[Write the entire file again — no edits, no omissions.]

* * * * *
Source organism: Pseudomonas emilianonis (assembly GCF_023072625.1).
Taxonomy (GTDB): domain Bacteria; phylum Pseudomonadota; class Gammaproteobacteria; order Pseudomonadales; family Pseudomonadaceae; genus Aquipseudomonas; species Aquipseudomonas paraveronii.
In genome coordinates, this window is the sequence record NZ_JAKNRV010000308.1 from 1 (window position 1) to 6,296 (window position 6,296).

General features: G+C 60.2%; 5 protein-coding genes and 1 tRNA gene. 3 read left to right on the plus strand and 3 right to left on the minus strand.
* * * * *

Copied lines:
Source organism: Pseudomonas emilianonis (assembly GCF_023072625.1).
Taxonomy (GTDB): domain Bacteria; phylum Pseudomonadota; class Gammaproteobacteria; order Pseudomonadales; family Pseudomonadaceae; genus Aquipseudomonas; species Aquipseudomonas paraveronii.
In genome coordinates, this window is the sequence record NZ_JAKNRV010000308.1 from 1 (window position 1) to 6,296 (window position 6,296).

General features: G+C 60.2%; 5 protein-coding genes and 1 tRNA gene. 3 read left to right on the plus strand and 3 right to left on the minus strand.